Sunday, April 13, 2008

Take the Genealogical Challenge

I have been fortunate enough to obtain facial images for 7 of my 8 great grandparents. Click to enlarge.
Recently I read the results of an interesting survey in Eastman's Online Genealogical Newsletter which was posted 24 Mar 2008. The findings of the survey showed that Americans lacked a knowledge of their family history and in particular their pedigree. The survey was sponsored by The Generations Network (parent company of and conducted by an independent source.

The survey discovered that:
*One-third of Americans cannot name any of their great-grandparents.
*Half of Americans know the name of only one or none of their great-grandparents.
*Six out of ten Americans do not know both of their grandmothers' maiden names. (probably even fewer would know the names of their four great grandmothers).

So I thought how I would respond to this survey. Everyone has eight biological great grandparents. For an extra measure, I also provided vital statistics including locations. I numbered my great grandparents according to the "Ahnentafel" system:

8. Karl or August Streich (or Strike), b. ? in Prussia (Posen?); d. 1885 in America.
9. Henrietta Hohnke, b. 1842 in Posen, Prussia; d. 1922 in West Houtzdale, PA.
10. Thomas W. Russell, b. 1847, Holytown, Lanarkshire, Scotland; d. 1928, Cambria Co, PA.
11. Eleanor (or Ellen) Hartley, b. abt 1845, Yorkshire or County Durham, ENG; d. abt 1892, Houtzdale, PA.
12. Henry Caspar Gailliot, b. 1862, Wesel, GER; d. 1926, Alexandria, VA.
13. Franceska (Francoise) Dumoulin, b. 1871, Roeschwoog, Alsace; d. 1941, Alexandria, VA.
14. Joseph Austel, b. 1850, Haindorf, Boehmen; d. 1924, Braddock, PA.
15. Maria Gutgsell, b. 1857, Wintzenheim, Alsace; d. 1895, Burglen, Switzerland.

I've been collecting these data for about 16 or more years, but I tried to recall the above without peeping into my computer's database. I also made these observations:
  • All of my great grandparents were born in Europe.
  • Three of my four grandparents were also born overseas.
  • I can say that my heritage is 6/8 German (based on the German borders, 1871-1918), 1/8 Scottish, and 1/8 English.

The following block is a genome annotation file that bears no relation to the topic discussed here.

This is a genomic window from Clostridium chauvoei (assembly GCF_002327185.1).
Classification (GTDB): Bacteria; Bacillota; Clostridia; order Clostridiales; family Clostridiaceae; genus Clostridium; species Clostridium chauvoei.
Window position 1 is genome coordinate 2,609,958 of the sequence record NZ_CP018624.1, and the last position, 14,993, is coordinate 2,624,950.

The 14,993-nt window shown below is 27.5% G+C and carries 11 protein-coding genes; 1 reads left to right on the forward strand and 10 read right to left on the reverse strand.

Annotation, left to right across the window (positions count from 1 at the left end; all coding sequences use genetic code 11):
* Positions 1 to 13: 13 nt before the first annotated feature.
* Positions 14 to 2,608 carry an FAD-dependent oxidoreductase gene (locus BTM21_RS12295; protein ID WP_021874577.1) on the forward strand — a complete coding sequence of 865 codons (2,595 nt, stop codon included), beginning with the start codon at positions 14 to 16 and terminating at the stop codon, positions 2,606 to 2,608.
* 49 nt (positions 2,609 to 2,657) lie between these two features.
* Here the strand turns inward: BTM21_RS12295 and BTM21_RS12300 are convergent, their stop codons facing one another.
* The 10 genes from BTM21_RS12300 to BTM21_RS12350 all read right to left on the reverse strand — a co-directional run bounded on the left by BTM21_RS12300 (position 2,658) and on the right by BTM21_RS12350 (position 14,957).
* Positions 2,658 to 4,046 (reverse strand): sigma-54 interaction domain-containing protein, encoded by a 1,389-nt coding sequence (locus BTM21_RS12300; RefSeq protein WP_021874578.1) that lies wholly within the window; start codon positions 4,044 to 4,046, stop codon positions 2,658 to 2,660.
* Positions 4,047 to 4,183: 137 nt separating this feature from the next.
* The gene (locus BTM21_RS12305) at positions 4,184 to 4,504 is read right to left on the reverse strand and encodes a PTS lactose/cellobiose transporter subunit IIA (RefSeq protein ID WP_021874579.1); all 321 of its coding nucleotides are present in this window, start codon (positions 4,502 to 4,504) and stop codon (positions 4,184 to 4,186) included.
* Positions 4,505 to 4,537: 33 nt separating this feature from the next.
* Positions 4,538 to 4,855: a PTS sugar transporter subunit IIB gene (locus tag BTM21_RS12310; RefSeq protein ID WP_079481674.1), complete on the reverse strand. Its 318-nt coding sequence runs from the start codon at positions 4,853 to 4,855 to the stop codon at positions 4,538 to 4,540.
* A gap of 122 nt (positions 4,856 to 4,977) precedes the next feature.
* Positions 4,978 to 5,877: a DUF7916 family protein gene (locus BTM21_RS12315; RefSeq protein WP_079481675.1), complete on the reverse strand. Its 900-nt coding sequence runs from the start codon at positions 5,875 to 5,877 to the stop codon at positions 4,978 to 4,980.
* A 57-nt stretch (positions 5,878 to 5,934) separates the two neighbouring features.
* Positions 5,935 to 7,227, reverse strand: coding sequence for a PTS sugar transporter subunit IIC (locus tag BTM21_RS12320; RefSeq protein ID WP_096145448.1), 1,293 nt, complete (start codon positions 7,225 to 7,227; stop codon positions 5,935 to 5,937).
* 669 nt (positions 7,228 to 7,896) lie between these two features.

• All of my great grandparents died before I was born in 1942. My children saw two of their great grands (Harry McNeeley and Lemma Drake on their Mother's branch).
  • Grave sites or burial locations are known for six of my eight great grandparents; but only 4 tombstone inscriptions exist.
  • I am not certain of my paternal great grandfather's first name, nor the "correct" spelling of his surname.
  • I have facial images of 7 of my 8 great grandparents, almost all of which I discovered in the hands of my collateral family who graciously let me copy them.
  • My father was fostered and then adopted by his father's sister, Martha, nee. Streich, who married Robert W. Kramp from Kries Stolp, Hinterpommern (Poland today). Thus, I have a more complex ancestral tree. Oh boy, another tree to climb!

The survey results continued:
*Twenty-two percent of Americans don't know what either of their grandfathers did for a living.

My Response: My paternal grandfather, Otto Strike, was a coal miner; then a machinist for American Car and Foundry Company in Detroit- they made most of the nation's street cars; then a maintenance man (ice plant operator) at Cresson Tuberculosis Sanitarium, PA. My maternal grandfather, Charles Gailliot, was a pattern maker for the Navy Yard in DC.

*Although America is known as a nation of immigrants, 27 percent don't know where their family lived before they came to America.

My Response: I did pretty good on this one. I have even visited the birth places of 3 of my great grandparents: Thomas W. Russell in Holytown, Lanarkshire, Scotland; Henry C. Gailliot, in Wesel, Germany; and Franceska Dumoulin, in Reoschwoog, Alsace. My goal of course would be to visit all birthplaces. You'll hear about it here.

*The study also found that in comparing regions, Southerners know the least about their roots. Only 38 percent know both of their grandmothers' maiden names, compared with 50 percent of Northeasterners.
No comment.

*Young Americans are looking to their roots- 83 percent of 18 to 34 year-olds are interested in learning their family history. Following closely are the 35 to 54 year-olds at 77 percent and Americans ages 55+ at 73 percent.

This surprised me as I thought older Americans would be most interested in knowing their ancestors- after all they will meet them sooner rather than later. And, it would be nice to be acquainted with their names and where they were from- just to make conversation.

References for survey: Dick Eastman's Newsletter, 24 Oct 2008, and The Generations Network

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